Last week I decided I should do something with the newly released Open Data Portal of the City of San Diego. And I thought about Data Sets where I could reuse/redeploy apps from other cities. There are 44 datasets in the current portal, and I wanted to use something that could be done relatively quickly but still would be an improvement.
Finding the right dataset
After looking through several datasets and trying to find apps that I could easily reuse and redeploy I found the „Monitoring of select chemical parameters in drinking water“ dataset and I remembered an app from Code for Heilbronn, Germany about drinking water quality. Several cities in Germany already redeployed the app, so I thought this should be relatively straightforward.
Transforming the data
After looking at the app and the dataset, I realized that I have first to reorganize the data to be useful for this project. Since I have done this already several times, I went on to create Makefile with whom I could clean and reformat the data. The app needed JSON data so I used an awesome tool: jq It helps in transforming JSON data and cleaning it while doing it. You can check out the Makefile here, and I will have another blog post about jq soon.
Once I got the data, I added them to the app and realized that I have to make more changes than I anticipated.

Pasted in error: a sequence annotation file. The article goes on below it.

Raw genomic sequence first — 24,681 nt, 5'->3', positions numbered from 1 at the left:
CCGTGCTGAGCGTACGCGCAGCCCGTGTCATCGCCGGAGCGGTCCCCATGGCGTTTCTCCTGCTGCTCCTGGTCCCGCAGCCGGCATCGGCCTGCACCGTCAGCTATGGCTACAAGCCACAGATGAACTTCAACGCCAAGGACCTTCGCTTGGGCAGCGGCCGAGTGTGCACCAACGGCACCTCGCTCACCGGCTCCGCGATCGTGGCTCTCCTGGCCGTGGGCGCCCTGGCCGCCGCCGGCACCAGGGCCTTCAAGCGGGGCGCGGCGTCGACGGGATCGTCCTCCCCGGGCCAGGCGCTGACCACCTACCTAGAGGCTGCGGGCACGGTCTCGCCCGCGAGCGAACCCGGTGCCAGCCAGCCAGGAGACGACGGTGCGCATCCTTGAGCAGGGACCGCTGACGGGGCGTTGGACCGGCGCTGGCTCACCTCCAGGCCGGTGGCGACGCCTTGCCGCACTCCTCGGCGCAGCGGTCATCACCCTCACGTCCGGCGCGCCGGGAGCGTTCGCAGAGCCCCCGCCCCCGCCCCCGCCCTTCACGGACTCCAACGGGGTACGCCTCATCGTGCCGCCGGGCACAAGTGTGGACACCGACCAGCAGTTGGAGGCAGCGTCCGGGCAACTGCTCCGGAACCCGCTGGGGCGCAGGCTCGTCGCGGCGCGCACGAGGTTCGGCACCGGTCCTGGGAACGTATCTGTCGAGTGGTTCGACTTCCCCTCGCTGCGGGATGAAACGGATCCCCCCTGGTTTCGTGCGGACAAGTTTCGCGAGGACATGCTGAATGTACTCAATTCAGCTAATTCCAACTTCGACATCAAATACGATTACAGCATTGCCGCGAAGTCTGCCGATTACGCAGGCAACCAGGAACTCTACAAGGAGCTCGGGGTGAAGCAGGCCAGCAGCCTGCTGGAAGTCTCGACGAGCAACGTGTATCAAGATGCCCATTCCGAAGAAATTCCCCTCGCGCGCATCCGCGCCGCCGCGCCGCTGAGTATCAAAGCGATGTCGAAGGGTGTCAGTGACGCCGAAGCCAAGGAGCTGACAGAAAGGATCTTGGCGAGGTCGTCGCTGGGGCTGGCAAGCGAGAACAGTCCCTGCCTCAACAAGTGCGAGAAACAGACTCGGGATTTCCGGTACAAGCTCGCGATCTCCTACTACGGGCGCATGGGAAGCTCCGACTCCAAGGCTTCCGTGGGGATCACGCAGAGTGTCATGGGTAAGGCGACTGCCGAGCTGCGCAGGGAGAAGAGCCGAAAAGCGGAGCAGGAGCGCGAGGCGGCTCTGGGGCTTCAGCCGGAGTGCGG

Making it easier to redeploy
But I took the chance to revamp the app and make it even easier for others to adopt it for their city. I started with creating a configuration file where you would add the city name, the data URL and the active measure. Add the locations for each water plant and the measures you want to show. Then I transformed the app to use the configuration in the build process to generate a static site out of it. There is no need just now to have it done dynamically at runtime. It was already using Grunt, so I added the template library Handlebars to pre-generate the template.
This got me somewhere I the app was already quite usable. But there was one big problem. The site was in German.
So I needed to translate it. But just translating it would be a waste so I decided to use gettext and po files to generate the translations. And since it is a static site it is again already done in the build process. It took me some time to get it to work, but now the app is almost fully translated and could be used with any language.
There are still a few things I would like to do with the app, but I’m quite satisfied how far I’ve come in just two days.
And if you want to help bring it to your city or translate it into another language just ping me.
Things I plan for the app:
- Add tests (there are none right now)
- More documentation (almost none)
- I need to research the country/city limits on the measurements
- Update the data automatically in some way (just showing April measurements right now)
And here is the link to the app: http://civicvision.de/trinkwasser/